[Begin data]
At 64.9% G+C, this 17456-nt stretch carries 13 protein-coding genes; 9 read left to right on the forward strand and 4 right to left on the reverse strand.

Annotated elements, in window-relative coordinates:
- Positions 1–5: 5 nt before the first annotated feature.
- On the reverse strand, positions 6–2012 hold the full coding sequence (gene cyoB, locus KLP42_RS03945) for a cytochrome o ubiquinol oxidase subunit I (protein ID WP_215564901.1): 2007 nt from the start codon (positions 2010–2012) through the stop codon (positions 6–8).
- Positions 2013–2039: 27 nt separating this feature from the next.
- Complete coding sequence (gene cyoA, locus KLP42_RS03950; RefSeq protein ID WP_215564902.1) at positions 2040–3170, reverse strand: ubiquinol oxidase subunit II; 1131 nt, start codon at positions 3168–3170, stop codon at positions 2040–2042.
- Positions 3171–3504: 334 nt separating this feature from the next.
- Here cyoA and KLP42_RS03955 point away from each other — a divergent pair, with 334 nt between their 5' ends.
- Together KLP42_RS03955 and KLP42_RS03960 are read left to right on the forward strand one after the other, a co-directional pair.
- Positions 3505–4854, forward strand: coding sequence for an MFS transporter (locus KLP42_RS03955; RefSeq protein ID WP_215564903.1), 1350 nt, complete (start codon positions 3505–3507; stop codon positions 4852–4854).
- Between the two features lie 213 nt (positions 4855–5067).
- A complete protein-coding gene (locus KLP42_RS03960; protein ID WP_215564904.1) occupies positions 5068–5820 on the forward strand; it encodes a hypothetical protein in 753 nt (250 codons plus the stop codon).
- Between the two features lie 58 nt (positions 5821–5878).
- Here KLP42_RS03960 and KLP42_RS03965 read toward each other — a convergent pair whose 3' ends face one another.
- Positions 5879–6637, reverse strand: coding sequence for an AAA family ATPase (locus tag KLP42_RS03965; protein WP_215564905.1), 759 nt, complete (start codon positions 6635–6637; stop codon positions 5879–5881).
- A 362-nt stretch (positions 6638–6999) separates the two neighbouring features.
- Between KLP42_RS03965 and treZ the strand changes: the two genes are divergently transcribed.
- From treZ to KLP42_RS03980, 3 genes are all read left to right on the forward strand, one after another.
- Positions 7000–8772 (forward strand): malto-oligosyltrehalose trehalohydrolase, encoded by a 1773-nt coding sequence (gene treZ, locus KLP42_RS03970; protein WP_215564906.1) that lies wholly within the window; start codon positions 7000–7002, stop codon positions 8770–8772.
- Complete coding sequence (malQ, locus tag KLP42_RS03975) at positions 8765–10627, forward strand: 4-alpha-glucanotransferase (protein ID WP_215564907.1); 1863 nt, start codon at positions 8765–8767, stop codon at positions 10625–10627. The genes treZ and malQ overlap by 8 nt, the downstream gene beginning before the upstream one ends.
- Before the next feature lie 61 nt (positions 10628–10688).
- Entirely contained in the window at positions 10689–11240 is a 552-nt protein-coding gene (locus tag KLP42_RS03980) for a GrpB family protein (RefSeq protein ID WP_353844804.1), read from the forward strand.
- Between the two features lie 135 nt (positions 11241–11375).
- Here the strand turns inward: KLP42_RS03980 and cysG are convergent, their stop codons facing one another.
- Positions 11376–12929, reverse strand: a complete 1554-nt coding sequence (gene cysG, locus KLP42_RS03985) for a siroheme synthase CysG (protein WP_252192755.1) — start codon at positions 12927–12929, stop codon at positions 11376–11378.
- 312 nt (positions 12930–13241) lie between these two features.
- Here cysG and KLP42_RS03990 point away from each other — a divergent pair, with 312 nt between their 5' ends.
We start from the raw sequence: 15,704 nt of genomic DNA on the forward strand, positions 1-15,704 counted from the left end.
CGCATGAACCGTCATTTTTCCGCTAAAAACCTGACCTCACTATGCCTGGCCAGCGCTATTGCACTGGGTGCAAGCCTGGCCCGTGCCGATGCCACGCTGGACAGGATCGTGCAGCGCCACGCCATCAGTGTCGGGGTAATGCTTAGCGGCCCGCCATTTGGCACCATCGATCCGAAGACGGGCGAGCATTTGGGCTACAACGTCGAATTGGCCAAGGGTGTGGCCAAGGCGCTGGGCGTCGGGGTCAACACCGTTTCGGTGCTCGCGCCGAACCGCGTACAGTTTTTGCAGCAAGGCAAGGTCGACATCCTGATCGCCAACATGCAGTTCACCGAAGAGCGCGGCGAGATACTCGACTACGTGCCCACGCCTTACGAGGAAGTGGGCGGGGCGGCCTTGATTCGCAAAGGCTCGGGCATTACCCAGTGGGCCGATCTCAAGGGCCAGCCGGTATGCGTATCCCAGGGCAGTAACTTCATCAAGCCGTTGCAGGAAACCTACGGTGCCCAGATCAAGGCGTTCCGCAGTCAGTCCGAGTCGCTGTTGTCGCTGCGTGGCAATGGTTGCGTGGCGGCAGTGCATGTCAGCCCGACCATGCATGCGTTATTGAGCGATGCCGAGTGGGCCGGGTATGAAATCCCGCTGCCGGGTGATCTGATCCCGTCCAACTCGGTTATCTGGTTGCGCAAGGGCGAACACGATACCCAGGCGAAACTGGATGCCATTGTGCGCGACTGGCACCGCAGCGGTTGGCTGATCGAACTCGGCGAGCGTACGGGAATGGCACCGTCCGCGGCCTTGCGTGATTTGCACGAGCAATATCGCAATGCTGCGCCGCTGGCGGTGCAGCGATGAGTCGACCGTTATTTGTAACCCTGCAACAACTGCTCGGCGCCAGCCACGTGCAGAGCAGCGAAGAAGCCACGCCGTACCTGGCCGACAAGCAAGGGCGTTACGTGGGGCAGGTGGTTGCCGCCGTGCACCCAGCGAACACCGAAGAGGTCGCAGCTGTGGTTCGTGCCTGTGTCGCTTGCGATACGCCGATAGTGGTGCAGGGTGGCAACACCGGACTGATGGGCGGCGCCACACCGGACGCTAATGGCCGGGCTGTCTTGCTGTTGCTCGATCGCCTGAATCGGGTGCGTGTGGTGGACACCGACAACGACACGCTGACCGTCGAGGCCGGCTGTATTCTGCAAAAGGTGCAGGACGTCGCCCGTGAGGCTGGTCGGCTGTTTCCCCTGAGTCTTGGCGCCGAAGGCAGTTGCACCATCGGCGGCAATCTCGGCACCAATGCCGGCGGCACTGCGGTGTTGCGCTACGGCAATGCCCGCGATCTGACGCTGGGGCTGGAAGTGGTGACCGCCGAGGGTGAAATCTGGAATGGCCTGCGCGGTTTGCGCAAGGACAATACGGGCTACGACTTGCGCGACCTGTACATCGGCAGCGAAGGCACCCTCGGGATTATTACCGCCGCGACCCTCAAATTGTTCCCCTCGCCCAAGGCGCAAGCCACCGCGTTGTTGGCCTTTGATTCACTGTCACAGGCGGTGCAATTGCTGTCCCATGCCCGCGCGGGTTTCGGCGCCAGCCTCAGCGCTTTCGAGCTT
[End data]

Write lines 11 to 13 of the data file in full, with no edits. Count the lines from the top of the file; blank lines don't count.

- Between the two features lie 213 nt (positions 4855–5067).
- A complete protein-coding gene (locus KLP42_RS03960; protein ID WP_215564904.1) occupies positions 5068–5820 on the forward strand; it encodes a hypothetical protein in 753 nt (250 codons plus the stop codon).
- Between the two features lie 58 nt (positions 5821–5878).